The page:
Malnutrition is a very serious condition that makes children ten times more likely to die from common childhood illnesses such as diarrhea, pneumonia, and malaria. Every year, nearly 420,000 children under five die as a result of this deadly combination in Nigeria.
Every infant and child has the right to good nutrition according to the “Convention on the Rights of the Child”. No child should be born to suffer. They did not ask to be brought into the world. Once they are born, they deserve all the love and care that they can get. It is the responsibility of the parent to provide this love and care.
Kwashiorkor and Marasmus are both forms of severe malnutrition due to poor nutrient intake. Both are dangerous to you & your child.
These conditions of malnutrition especially kwashiorkor are very common in our nation, and efforts are needed to eradicate them and build a healthy generation. This is mainly possible through education (especially family planning, and preconception planning) and government policies and efforts.
What is Malnutrition?
According to the WHO, malnutrition is defined as “the cellular imbalance between the supply of nutrients and energy and the body’s demand for them to ensure growth, maintenance, and specific functions.“
What this means in simple terms is that when a child is not getting enough energy, in the form of food to balance the work that the child is doing, in the form of play, growth, etc, we say that the child is malnourished.
You should know that there are different forms of Malnutrition, such as Kwashiorkor, Marasmus, Obesity, etc. Yes, Obesity is a form of Malnutrition, known as overnutrition but most efforts on malnutrition are focused on Undernutrition.
What is Kwashiorkor?
Kwashiorkor is a form of severe malnutrition that happens when your child consumes enough carbohydrates (calories), but with insufficient protein. Kwashiorkor is distinguished by swelling (or edema) and an enlarged liver with too much fat. Children with Kwashiorkor tend to have a normal size head, and large tummy (abdomen), but you’d notice that other areas of their body (hands, feet, etc) are all small and tiny.
We see this in areas of war, conflicts, famine (such as in areas of Northern Nigeria affected by the Boko haram or Fulani herdsmen crisis), or poor food supply as has been reported in some areas due to the lockdown. The chances of a child developing Kwashiorkor increases after 18 months of age.
What is Marasmus?
Marasmus is a total energy deficiency in all forms, including proteins. You see mainly muscle wasting and loss of skin fat. It can occur in anyone with severe malnutrition but usually in children. Bodyweight is reduced to less than 62% of the normal (expected) age. The chances of a child having Marasmus increases before the age of 1 year.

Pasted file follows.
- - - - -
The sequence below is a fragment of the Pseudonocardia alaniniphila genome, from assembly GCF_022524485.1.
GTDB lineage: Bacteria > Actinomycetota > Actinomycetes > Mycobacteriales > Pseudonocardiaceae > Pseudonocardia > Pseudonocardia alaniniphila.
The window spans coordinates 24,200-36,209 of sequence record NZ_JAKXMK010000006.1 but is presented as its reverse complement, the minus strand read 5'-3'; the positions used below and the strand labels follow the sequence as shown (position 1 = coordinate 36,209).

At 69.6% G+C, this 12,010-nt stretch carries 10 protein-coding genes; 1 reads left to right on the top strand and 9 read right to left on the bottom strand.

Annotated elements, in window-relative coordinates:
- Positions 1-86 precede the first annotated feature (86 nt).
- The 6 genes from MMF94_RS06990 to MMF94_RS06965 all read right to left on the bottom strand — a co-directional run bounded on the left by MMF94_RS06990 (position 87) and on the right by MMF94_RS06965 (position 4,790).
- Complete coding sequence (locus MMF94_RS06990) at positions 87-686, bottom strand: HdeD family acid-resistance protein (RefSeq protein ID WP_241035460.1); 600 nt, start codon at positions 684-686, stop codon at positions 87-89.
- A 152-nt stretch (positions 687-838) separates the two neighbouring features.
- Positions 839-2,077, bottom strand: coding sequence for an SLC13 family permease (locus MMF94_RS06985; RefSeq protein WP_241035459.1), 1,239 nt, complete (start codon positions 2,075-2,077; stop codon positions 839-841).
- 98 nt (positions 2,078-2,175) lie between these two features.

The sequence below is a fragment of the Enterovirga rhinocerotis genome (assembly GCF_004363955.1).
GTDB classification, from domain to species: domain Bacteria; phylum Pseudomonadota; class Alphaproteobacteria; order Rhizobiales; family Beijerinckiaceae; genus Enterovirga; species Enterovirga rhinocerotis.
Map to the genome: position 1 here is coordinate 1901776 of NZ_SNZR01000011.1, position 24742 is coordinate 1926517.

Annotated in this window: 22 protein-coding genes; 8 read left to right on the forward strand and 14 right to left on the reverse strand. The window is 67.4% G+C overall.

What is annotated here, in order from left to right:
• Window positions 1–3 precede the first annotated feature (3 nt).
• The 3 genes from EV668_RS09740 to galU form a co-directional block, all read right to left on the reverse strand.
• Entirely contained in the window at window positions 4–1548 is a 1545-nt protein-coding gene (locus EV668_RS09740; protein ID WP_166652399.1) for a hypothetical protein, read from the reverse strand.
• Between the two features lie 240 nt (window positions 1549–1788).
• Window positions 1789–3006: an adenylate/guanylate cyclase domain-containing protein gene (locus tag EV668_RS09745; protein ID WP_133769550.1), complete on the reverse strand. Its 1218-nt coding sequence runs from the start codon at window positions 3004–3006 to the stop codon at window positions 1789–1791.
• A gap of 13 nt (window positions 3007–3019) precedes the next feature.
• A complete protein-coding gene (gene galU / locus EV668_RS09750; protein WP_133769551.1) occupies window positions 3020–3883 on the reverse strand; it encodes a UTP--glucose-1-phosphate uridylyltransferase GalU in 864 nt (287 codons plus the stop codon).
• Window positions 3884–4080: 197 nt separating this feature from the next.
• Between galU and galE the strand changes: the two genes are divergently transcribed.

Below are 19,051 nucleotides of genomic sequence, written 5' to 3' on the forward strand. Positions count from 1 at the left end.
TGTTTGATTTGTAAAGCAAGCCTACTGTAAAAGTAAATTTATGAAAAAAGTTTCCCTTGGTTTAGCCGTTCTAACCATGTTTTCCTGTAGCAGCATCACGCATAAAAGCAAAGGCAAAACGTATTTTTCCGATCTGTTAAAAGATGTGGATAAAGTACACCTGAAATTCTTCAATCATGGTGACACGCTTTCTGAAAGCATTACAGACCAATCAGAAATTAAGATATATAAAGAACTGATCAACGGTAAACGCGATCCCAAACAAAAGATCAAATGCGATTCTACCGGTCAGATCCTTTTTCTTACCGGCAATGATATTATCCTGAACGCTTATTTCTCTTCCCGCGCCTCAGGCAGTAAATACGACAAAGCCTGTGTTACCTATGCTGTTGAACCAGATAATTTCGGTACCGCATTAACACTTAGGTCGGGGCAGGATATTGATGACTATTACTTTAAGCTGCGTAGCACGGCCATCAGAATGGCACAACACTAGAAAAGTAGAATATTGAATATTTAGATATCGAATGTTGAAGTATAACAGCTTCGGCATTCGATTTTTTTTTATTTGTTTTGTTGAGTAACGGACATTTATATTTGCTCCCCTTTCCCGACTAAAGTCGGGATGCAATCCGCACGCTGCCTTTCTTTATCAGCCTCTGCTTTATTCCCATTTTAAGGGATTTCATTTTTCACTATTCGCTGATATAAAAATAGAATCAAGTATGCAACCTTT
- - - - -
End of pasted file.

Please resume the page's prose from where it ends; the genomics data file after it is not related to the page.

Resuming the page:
This is one reason proper breastfeeding and infant nutrition are crucial during early life and let me remind us that breast milk is the only food and drink your baby needs until the age of 6 months. Thereafter, your child needs different kinds of food and should be fed 5 times a day, in addition to breast milk.
Causes of Malnutrition
A) Insufficient access to food
B) Inadequate maternal and childcare practices
C) Poor sanitation/water and inadequate health services
Symptoms and Signs of Malnutrition
Suspect malnutrition In a child when you notice the following;
- An Unhappy & irritable, apathetic child.
- Changes in Hair & skin: These are signs of vitamin deficiencies, proteins, and essential fatty acids.
- Diarrhea & dehydration
- Infections: malnutrition makes children prone to repeated infections because their immunity would below, and they would not be able to fight infections effectively.
- Pale skin & palms due to anemia from iron, protein, and folic acid deficiency and also due to repeated infections.
- Swollen Abdomen: due to enlarged liver.
- Blindness can also result from a deficiency in vitamin A.
Treatment of Malnutrition
You should take any malnourished child to the hospital immediately for urgent medical attention. There are a lot of available nutritious options of readily available foods which are cheap to help
Approach To Tackling Malnutrition In Nigeria:
The following economical approach should be employed to tackle the menace of acute Malnutrition in Nigeria.
- Identify local foods that will help mothers better nourish their children
- Use of locally sourced and prepared food ingredients consisting of the basic required nutrients, such as shown above.
- Encouraging the use of community health ambassadors to organize practical seminars and train pregnant and breastfeeding women to prepare nutritious foods for themselves and their children from local sources.
- Educate women and pregnant mothers on WHO standards using weight, length, and upper arm circumference to measure the nutritional status of their children.
- From the training they receive, these women can now prepare therapeutic foods themselves from local ingredients.
- But no matter how available the ingredients are, the women need money to purchase them. Therefore, the government needs to create policies to enable business capacity building for these women to ensure that they can keep their children healthy.
A malnutrition-free generation is possible if mothers are properly educated about local foods and children are treated with those locally available nutritious foods.
Prevention of Malnutrition
- Education & Proper counseling of expectant mothers on the right feeding practices as well as ideas on family planning.
- Government policies & strategies to improve conditions for low and middle-income families.